Amidst A Shortage Of Priests And Bills To Pay, Pittsburgh Catholic Diocese Works To Revitalize
Half a dozen seniors gather in the small chapel of Hamilton Hills assisted living facility in Turtle Creek, east of Pittsburgh on a weekday morning.
Deacon Herb Riley of St. Colman Church leads a service here every week. As he hands out sheet music for opening and closing hymns, the seniors ask about the health of his newest grandchild.
As part of his unpaid duties, the 62-year-old assists with charitable work for the sick and homebound, and with sacraments like marriages and baptisms.
But he’s not a priest - and as a married man, can’t become one.
Riley said the priest shortage has really caught up to the diocese. There are currently about 200 priests in active ministry. The diocese projects that only 112 diocesan priests will be available in seven years. Riley said a few priests used to be assigned to each parish. Now, one priest will lead a grouping of multiple parishes.
The reorganization plan called On Mission for the Church Alive! was implemented last month. It consolidated 188 parishes into 57 parish groupings, which span a six county region. Priests have to merge the parishes as communities and businesses.
“We’re barely paying our bills,” said Riley. "So that’s where we are."
Although Riley’s new priest will be tasked with leading St. Colman’s, St. John Fisher, and St. Jude, for Riley, there will be a nice perk to being a part of a larger community. “Maybe my homilies, I’ll be able to reuse them with people who’ve never heard them before,” he said.
St. Colman parishioner Sue Buchholz is also looking forward to the new blood. She said when the final groupings were announced, she took it upon herself meet with other churchgoers, and even volunteered at their festivals.
She’s remained optimistic, but knows it won’t be easy.
“As we all know, the older we get the more we get set in our ways,” she said. “We don’t like change and our grouping is somewhat older, so I knew it was going to be difficult.”
Per the reorganization blueprint, the first year is all about getting to know each other. The mass schedule will rotate through different parish buildings. Buchholz said her strategy will be to attend services at other churches, and invite people to hers. She also encourages people to stand at the door of St. Colman’s and greet newcomers. She said in this case, attitude is everything. She said her parish must be “positive and welcoming and understanding, and listen. Let’s just take it one step at a time. We’re all one community. We’re not a building.”
But for many parishioners, the building matters.
Deacon Riley said that although parish infrastructure won’t even be discussed for at least a year, one of parishioners’ greatest concerns is whether or not their church is going to close.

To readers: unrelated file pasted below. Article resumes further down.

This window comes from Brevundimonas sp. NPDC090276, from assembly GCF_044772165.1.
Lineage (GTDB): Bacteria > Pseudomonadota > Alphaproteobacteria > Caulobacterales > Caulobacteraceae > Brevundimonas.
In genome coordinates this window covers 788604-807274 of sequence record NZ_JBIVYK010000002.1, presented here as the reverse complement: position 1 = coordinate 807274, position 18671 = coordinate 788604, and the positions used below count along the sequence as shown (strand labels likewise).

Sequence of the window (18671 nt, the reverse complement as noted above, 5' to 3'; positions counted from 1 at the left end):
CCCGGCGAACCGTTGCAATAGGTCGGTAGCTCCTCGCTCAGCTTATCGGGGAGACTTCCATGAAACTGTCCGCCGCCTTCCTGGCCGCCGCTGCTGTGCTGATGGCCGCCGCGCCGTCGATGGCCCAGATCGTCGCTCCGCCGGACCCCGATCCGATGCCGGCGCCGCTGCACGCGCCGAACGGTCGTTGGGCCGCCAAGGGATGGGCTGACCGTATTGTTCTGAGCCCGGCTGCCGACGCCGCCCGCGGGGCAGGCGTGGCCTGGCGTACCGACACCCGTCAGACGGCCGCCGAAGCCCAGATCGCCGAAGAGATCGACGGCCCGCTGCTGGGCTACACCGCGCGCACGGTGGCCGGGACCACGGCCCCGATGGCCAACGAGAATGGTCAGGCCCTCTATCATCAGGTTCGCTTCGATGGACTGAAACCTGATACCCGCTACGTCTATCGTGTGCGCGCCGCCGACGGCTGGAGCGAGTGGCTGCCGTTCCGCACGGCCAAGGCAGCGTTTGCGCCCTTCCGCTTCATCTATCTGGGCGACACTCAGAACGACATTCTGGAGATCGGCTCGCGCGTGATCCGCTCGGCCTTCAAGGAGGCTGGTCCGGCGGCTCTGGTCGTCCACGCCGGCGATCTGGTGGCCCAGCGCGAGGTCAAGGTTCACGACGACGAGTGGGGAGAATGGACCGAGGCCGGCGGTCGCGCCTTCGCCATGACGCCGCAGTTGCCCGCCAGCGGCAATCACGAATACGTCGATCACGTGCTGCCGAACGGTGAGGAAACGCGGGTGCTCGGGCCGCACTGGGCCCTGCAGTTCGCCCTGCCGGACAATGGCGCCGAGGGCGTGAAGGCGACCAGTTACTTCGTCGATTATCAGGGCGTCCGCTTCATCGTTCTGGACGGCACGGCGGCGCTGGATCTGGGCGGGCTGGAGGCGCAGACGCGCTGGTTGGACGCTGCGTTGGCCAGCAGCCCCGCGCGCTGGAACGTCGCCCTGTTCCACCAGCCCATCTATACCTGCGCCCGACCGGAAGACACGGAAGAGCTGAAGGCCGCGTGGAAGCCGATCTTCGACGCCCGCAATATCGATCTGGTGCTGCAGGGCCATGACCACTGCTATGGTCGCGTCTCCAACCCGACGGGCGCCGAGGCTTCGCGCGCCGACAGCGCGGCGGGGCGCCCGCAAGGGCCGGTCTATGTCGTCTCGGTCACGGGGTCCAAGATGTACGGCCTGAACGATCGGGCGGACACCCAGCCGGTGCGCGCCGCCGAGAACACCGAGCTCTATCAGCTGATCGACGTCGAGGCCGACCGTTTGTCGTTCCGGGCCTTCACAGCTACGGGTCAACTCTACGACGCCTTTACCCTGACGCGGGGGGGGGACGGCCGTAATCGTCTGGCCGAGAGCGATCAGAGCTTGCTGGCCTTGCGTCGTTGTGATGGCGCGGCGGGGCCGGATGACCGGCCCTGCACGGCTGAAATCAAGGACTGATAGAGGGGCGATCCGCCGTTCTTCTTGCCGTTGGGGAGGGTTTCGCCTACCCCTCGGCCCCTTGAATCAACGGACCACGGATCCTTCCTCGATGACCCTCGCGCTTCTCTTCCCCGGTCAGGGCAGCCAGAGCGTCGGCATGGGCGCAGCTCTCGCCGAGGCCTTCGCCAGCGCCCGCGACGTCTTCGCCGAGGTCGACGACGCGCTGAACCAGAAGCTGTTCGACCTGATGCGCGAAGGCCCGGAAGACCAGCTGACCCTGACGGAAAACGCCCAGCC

“My church where I received all of my sacraments ... I grew up here,” said Riley. “And they don’t want to lose that. But the reality is we can’t keep all the buildings open. We just can’t afford to do that … and with the numbers we have now, we don’t need all these buildings.”
And those numbers could continue to drop. Mass attendance across the diocese has fallen by about 100,000 people since the year 2000, and a sexual abuse crisis in the church hasn’t helped. Riley said someone talks to him about it every day, and he knows people are leaving the church because of it.
Buchholz said the only thing to do is to remain faithful.
“Unfortunately there were some horrific things that happened, and we admit that, we admit that, we don’t deny it,” she said. “But we have to stay focused on what we’re all about. And we’re about Jesus Christ.”
In addition to focusing on that mission and serving the faithful, the reorganization strategy is also intent on growing the church.
“People think of evangelization of knocking on people’s doors and try to convince them to come to church,” said Riley. But he said to him, evangelization means looking inward, and making the church a place that people want to be.
“If we can provide programs and opportunities for people that were never provided in the past, it may be an opportunity to draw back people we may have lost in the past, and especially do that with our young people,” said Riley.
According to the diocese, the first few weeks with the new mass schedule have been a little rocky as church groupings work out the logistics, but people are already starting to get to know each other.